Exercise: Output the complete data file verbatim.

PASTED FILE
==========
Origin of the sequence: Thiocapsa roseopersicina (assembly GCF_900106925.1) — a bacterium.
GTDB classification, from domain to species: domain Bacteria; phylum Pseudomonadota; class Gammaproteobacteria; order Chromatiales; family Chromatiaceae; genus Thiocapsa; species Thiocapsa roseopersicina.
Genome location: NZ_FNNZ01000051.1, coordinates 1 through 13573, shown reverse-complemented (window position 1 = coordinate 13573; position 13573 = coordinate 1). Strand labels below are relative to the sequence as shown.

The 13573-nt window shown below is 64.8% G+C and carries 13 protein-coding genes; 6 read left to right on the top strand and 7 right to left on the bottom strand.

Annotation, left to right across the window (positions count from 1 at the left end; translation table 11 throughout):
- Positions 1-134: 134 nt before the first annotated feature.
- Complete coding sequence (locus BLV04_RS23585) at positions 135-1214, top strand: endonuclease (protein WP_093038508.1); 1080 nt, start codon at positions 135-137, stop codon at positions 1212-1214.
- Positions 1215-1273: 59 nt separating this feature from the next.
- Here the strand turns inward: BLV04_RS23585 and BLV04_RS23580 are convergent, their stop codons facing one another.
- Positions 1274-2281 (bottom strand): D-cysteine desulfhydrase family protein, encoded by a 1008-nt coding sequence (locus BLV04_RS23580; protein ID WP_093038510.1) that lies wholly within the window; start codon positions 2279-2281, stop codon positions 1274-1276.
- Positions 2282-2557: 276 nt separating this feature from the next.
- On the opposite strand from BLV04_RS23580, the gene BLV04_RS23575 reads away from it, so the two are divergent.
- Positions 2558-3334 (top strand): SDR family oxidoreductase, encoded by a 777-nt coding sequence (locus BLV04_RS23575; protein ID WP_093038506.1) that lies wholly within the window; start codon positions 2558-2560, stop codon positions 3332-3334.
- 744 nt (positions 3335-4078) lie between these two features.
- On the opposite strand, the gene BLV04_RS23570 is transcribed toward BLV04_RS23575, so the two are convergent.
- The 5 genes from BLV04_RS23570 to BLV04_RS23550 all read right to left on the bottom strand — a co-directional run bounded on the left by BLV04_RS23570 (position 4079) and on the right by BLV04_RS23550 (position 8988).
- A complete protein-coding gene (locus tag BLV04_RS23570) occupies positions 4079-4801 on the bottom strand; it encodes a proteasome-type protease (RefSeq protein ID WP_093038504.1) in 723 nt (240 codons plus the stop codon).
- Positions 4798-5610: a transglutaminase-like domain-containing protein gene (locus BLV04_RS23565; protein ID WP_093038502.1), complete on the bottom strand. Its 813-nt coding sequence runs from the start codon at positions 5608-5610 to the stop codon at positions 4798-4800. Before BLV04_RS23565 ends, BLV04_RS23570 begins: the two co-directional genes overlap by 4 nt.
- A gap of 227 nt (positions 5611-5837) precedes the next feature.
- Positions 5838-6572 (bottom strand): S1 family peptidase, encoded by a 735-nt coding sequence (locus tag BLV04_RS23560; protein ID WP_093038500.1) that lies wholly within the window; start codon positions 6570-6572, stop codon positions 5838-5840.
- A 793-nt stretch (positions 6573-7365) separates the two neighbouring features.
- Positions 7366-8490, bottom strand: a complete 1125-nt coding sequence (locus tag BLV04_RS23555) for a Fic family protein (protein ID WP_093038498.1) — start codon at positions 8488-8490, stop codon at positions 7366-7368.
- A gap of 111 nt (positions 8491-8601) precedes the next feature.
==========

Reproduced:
Origin of the sequence: Thiocapsa roseopersicina (assembly GCF_900106925.1) — a bacterium.
GTDB classification, from domain to species: domain Bacteria; phylum Pseudomonadota; class Gammaproteobacteria; order Chromatiales; family Chromatiaceae; genus Thiocapsa; species Thiocapsa roseopersicina.
Genome location: NZ_FNNZ01000051.1, coordinates 1 through 13573, shown reverse-complemented (window position 1 = coordinate 13573; position 13573 = coordinate 1). Strand labels below are relative to the sequence as shown.

The 13573-nt window shown below is 64.8% G+C and carries 13 protein-coding genes; 6 read left to right on the top strand and 7 right to left on the bottom strand.

Annotation, left to right across the window (positions count from 1 at the left end; translation table 11 throughout):
- Positions 1-134: 134 nt before the first annotated feature.
- Complete coding sequence (locus BLV04_RS23585) at positions 135-1214, top strand: endonuclease (protein WP_093038508.1); 1080 nt, start codon at positions 135-137, stop codon at positions 1212-1214.
- Positions 1215-1273: 59 nt separating this feature from the next.
- Here the strand turns inward: BLV04_RS23585 and BLV04_RS23580 are convergent, their stop codons facing one another.
- Positions 1274-2281 (bottom strand): D-cysteine desulfhydrase family protein, encoded by a 1008-nt coding sequence (locus BLV04_RS23580; protein ID WP_093038510.1) that lies wholly within the window; start codon positions 2279-2281, stop codon positions 1274-1276.
- Positions 2282-2557: 276 nt separating this feature from the next.
- On the opposite strand from BLV04_RS23580, the gene BLV04_RS23575 reads away from it, so the two are divergent.
- Positions 2558-3334 (top strand): SDR family oxidoreductase, encoded by a 777-nt coding sequence (locus BLV04_RS23575; protein ID WP_093038506.1) that lies wholly within the window; start codon positions 2558-2560, stop codon positions 3332-3334.
- 744 nt (positions 3335-4078) lie between these two features.
- On the opposite strand, the gene BLV04_RS23570 is transcribed toward BLV04_RS23575, so the two are convergent.
- The 5 genes from BLV04_RS23570 to BLV04_RS23550 all read right to left on the bottom strand — a co-directional run bounded on the left by BLV04_RS23570 (position 4079) and on the right by BLV04_RS23550 (position 8988).
- A complete protein-coding gene (locus tag BLV04_RS23570) occupies positions 4079-4801 on the bottom strand; it encodes a proteasome-type protease (RefSeq protein ID WP_093038504.1) in 723 nt (240 codons plus the stop codon).
- Positions 4798-5610: a transglutaminase-like domain-containing protein gene (locus BLV04_RS23565; protein ID WP_093038502.1), complete on the bottom strand. Its 813-nt coding sequence runs from the start codon at positions 5608-5610 to the stop codon at positions 4798-4800. Before BLV04_RS23565 ends, BLV04_RS23570 begins: the two co-directional genes overlap by 4 nt.
- A gap of 227 nt (positions 5611-5837) precedes the next feature.
- Positions 5838-6572 (bottom strand): S1 family peptidase, encoded by a 735-nt coding sequence (locus tag BLV04_RS23560; protein ID WP_093038500.1) that lies wholly within the window; start codon positions 6570-6572, stop codon positions 5838-5840.
- A 793-nt stretch (positions 6573-7365) separates the two neighbouring features.
- Positions 7366-8490, bottom strand: a complete 1125-nt coding sequence (locus tag BLV04_RS23555) for a Fic family protein (protein ID WP_093038498.1) — start codon at positions 8488-8490, stop codon at positions 7366-7368.
- A gap of 111 nt (positions 8491-8601) precedes the next feature.